Neurological disease resulting from neurocysticercosis (NCC) is common in most of the world. The variability in the biology of the infection and in its clinical manifestations has led to much confusion regarding appropriate management. Therapeutic options have evolved from surgery, symptomatic measures, and steroids, to include the use of anti-parasitic drugs and minimally invasive neurosurgery. This manuscript reviews the principles of medical therapy for NCC, from discussion of the need for individualized management approaches for each type of NCC to exploration of the most likely potential additions or modifications currently under study. © W. S. Maney & Son Ltd 2012. Source

Garcia H.H.,Cayetano Heredia Peruvian University | Garcia H.H.,Instituto Nacional Of Ciencias Neurologicas | Gonzalez A.E.,National Major San Marcos University | Gilman R.H.,Johns Hopkins University
Current Opinion in Infectious Diseases | Year: 2011

Purpose of Review: Taenia solium neurocysticercosis (NCC) has been long recognized as an important cause of neurological morbidity in most of the world. Unwarranted generalization of diagnostic and treatment recommendations made it difficult to assess individual prognosis and responses for each type of NCC. Understanding of the main clinical presentations (dependent on number, location, size, and stage of parasites, as well as on the immune response of the host) allows a better view of treatment options and expected outcomes. Recent Findings: Current treatment options are still limited and involve symptomatic agents, antiparasitic agents, or surgery. The importance of adequate symptomatic management, the potential for improved antiparasitic treatment regimes, in particular combination therapy, and the increasingly important role of minimally invasive neurosurgery are also reviewed in this article. Summary: Treatment decisions in NCC should be individualized in relation to the type of NCC. Initial measures should focus on the symptomatic management before considering antiparasitic therapy when appropriate. Appropriate patient categorization, new antiparasitic regimes, and minimally invasive surgery are improving the prognosis of patients with NCC. © 2011 Wolters Kluwer Health | Lippincott Williams & Wilkins. Source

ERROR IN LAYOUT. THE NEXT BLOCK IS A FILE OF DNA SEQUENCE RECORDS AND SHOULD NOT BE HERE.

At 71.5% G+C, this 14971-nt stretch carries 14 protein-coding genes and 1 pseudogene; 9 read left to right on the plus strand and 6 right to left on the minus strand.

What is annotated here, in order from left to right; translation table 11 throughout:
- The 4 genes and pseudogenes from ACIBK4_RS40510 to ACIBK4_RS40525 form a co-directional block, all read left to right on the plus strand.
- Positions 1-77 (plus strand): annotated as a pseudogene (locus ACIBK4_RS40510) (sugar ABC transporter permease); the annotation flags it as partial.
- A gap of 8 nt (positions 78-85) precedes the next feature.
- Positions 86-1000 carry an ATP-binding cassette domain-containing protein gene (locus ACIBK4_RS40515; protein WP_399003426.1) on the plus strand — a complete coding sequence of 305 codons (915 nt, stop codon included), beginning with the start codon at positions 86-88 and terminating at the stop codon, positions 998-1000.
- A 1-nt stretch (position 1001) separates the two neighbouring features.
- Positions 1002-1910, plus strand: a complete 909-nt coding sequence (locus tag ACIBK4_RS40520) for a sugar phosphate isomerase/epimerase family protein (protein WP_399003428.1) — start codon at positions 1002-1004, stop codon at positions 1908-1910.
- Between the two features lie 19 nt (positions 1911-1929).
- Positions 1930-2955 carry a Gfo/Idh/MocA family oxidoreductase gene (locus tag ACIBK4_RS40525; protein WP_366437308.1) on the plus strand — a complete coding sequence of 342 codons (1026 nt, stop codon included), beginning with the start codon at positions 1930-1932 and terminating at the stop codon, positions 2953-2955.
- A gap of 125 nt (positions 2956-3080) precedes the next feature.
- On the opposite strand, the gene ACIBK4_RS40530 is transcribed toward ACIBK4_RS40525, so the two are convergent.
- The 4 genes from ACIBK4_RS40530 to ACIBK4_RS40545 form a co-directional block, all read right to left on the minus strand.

Newton C.R.,Muhimbili Wellcome Programme | Newton C.R.,Center for Geographical Medicine Coast | Newton C.R.,University College London | Newton C.R.,University of Oxford | And 2 more authors.
The Lancet | Year: 2012

Epilepsy is a common disorder, particularly in poor areas of the world, and can have a devastating effect on people with the disorder and their families. The burden of epilepsy in low-income countries is more than twice that found in high-income countries, probably because the incidence of risk factors is higher. Many of these risk factors can be prevented with inexpensive interventions, but there are only a few studies that have assessed the effect of reducing risk factors on the burden of epilepsy. The mortality associated with epilepsy in low-income countries is substantially higher than in less impoverished countries and most deaths seem to be related to untreated epilepsy (eg, as a result of falls or status epilepticus), but the risk factors for death have not been adequately examined. Epilepsy is associated with substantial stigma in low-income countries, which acts as a barrier to patients accessing biomedical treatment and becoming integrated within society. Seizures can be controlled by inexpensive antiepileptic drugs, but the supply and quality of these drugs can be erratic in poor areas. The treatment gap for epilepsy is high (>60%) in deprived areas, but this could be reduced with low-cost interventions. The substantial burden of epilepsy in poor regions of the world can be reduced by preventing the risk factors, reducing stigma, improving access to biomedical diagnosis and treatment, and ensuring that there is a continuous supply of good quality antiepileptic drugs. Source